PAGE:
By Dawn Watson
“Lost in Yonkers” is just one of the more than 80 plays that George Loizides has directed in his lifetime. But the coming-of-age story is more than a number in a crowd; it’s a personal favorite.
The stage veteran counts this particular Neil Simon-penned “hybrid interweaving of dramatic and comedic elements” as the inimitable playwright’s best work. He should know, he’s been acting and directing for four decades and has worked on several variations of the great American playwright’s work, including “Barefoot in the Park” and male and female versions of “The Odd Couple.”
After getting his start at HB Studio in Manhattan, led by famed stage actress Uta Hagen and founder Herbert Berghof, Mr. Loizides spent nearly 30 years teaching theater arts at Ward Melville High School and working on a number of community productions. East Enders most likely know him best from his work behind the scenes and on the stage at the Hampton Theatre Company in Quogue, where he returns for his fourth production to helm “Lost in Yonkers,” staging from Thursday, March 31 through April 17.
Considered by many to be Mr. Simon’s best play in a string of hits—including “Brighton Beach Memoirs,” “Biloxi Blues” and “The Goodbye Girl”—“Lost in Yonkers” is a dramatic tale about two young boys who must find their way in the world after the death of their mother. After relocating to their stern grandmother’s house to move in with her and their unusual aunt, the pair scheme about how to get their hands on enough money to move out fast and return to their father’s home. Along the way, they must also brave the return of their long-lost uncle, who is on the lam from gangsters; a second strange and unfamiliar aunt; the death of their beloved mother; and loss of their travelling salesman father.
“If you know the play at all, you know that it’s not a typical Neil Simon comedy, and it’s a unique play in that respect I think,” says Mr. Loizides. “Even though it’s not a comedy, it’s packed with both elements of comedy and drama. And it’s definitely a show where you will be entertained, laugh and feel for many of the characters. I think it’s Simon’s best play.”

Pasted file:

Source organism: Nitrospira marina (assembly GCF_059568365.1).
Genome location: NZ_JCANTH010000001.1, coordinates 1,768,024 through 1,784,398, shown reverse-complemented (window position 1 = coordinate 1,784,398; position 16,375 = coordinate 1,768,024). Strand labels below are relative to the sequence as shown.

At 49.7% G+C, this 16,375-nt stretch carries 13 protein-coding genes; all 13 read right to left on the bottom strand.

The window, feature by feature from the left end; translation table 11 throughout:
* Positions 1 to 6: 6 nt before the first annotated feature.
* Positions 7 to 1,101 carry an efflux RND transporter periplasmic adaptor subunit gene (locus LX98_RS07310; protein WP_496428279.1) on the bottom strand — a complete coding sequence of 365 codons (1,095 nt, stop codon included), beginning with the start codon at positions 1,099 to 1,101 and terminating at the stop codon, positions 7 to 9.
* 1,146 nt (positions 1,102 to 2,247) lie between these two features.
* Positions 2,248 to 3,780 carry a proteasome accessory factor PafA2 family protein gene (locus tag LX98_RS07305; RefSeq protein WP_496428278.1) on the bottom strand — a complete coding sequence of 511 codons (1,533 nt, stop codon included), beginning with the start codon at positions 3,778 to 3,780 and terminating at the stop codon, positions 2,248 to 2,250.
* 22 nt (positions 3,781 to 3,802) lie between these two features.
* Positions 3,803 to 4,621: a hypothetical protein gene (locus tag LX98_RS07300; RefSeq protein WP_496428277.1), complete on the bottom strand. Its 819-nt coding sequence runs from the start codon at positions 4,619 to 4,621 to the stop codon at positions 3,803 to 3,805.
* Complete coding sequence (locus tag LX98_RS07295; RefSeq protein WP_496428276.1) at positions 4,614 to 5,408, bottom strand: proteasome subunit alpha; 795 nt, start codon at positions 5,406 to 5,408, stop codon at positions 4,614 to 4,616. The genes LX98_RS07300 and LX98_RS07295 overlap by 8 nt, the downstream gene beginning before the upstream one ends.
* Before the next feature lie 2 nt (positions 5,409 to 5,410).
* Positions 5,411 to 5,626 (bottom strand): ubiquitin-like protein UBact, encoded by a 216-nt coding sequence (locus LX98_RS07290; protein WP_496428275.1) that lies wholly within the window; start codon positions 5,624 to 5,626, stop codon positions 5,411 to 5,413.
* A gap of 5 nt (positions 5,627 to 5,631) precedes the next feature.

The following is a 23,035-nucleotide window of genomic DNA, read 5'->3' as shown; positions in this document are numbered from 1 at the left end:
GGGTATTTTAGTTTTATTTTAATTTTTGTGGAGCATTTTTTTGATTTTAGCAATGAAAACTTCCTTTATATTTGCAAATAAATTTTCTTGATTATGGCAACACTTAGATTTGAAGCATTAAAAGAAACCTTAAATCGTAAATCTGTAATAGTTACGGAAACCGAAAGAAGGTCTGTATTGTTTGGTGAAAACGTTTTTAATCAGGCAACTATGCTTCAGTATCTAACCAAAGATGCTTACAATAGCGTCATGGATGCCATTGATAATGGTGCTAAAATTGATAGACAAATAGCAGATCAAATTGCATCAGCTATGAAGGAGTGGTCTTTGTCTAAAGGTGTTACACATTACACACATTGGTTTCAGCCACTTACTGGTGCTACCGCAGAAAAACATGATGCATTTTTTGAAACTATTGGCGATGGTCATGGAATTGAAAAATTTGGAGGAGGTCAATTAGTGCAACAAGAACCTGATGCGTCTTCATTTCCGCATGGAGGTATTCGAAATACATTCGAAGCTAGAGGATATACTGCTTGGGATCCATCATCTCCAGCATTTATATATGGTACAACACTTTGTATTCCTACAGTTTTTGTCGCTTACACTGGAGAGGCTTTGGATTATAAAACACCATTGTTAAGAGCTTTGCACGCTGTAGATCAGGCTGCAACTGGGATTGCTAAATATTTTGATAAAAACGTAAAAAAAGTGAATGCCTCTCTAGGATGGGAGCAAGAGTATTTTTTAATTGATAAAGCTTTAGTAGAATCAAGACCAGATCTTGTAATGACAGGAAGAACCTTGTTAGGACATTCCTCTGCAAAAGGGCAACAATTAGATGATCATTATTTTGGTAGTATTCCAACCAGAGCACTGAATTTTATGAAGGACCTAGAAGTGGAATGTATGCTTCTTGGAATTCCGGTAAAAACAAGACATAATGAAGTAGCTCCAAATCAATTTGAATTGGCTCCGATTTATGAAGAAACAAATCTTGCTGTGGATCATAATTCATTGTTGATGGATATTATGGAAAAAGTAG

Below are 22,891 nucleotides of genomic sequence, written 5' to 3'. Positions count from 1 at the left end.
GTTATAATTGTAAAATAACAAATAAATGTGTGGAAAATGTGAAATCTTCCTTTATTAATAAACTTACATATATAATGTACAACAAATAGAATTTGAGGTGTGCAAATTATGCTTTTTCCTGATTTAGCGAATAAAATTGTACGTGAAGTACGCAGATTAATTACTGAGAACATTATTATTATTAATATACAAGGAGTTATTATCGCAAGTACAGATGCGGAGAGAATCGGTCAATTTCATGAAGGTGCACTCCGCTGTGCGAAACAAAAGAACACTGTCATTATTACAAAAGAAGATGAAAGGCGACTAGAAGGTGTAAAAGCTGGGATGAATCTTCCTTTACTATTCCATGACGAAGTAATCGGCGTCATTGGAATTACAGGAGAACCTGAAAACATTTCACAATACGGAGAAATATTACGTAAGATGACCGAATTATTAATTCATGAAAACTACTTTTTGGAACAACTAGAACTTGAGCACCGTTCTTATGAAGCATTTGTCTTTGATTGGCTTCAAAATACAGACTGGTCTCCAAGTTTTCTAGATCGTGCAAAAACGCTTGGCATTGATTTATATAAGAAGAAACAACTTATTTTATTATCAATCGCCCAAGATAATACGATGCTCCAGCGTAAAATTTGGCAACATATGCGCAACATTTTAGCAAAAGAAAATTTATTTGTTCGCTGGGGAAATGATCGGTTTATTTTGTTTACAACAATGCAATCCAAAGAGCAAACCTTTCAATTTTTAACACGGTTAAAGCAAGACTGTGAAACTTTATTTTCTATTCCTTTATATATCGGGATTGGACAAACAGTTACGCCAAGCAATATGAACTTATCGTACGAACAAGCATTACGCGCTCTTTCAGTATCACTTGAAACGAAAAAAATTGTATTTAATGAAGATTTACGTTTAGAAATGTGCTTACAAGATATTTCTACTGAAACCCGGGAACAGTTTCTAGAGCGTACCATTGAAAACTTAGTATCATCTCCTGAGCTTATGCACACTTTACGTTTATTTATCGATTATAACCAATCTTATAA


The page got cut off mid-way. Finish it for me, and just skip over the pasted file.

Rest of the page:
This East End production of the Pulitzer- and Tony Award-winning play stars Jamie Baio, Christopher Darrin, Diana Marbury, Rebecca Edana, Edward Kassar, Catherine Maloney and Russell Weisenbacher. It’s a good mix of familiar faces and new talent, says the director.
Newcomers to the Quogue stage include Mr. Baio, a Sayville High School junior who plays the lead role of Jay, and Mr. Darrin, an experienced 12-year-old actor who tackles the role of younger brother Arty. Both young men are well placed in their parts, says Mr. Loizides.
“They are both delightful, actually,” the director reports. “They are both familiar with the stage and the terminology, are honest and energetic, and they fit into the family nicely. It’s been a very good experience for them and everyone else.”
“Once you learn the basics, the rest is talent,” he continues. “The biggest difference between working with kids and adults, generally, is the adults are usually taller and older,” he laughs.
The young actors are supported on the stage by a handful of returning favorites, including Ms. Marbury, who plays the role of Grandma Kurnitz; Ms. Edana as aunt Bella; Mr. Kassar, as Louie, the hoodlum uncle; Mr. Weisenbacher, who plays the boys’ father, Eddie; as well as Ms. Maloney, who plays the role of traumatized aunt Gert.
“It’s a very strong company. When you’re here, you know you’re going to get everything top-notch,” says Mr. Loizides. “It’s an excellent group of actors and behind-the-scenes crew.”
Right now the ensemble cast and production team is readying for opening night next Thursday. The actors are “off book,” meaning that they have their lines memorized, and everyone is gearing up for their first “tech” rehearsal, which is a full run-through of the play with all the blocking and technical elements in place. It’s a finely tuned machine, thanks to the work of the entire HTC family, says Mr. Loizides.
“We’re in decent shape. It’s good to have experienced people who are strong as can be,” he says. “I think that will translate to the audience, and they’ll really enjoy the show.”
“Lost in Yonkers” opens on Thursday, March 31,and runs through April 17 at the Quogue Community Hall on Jessup Avenue in Quogue. Show times are Thursdays and Fridays at 7 p.m., Saturdays at 8 p.m., and Sundays at 2:30 p.m. For tickets and additional information, visit www.hamptontheatre.org or call OvationTix at (866) 811-4111.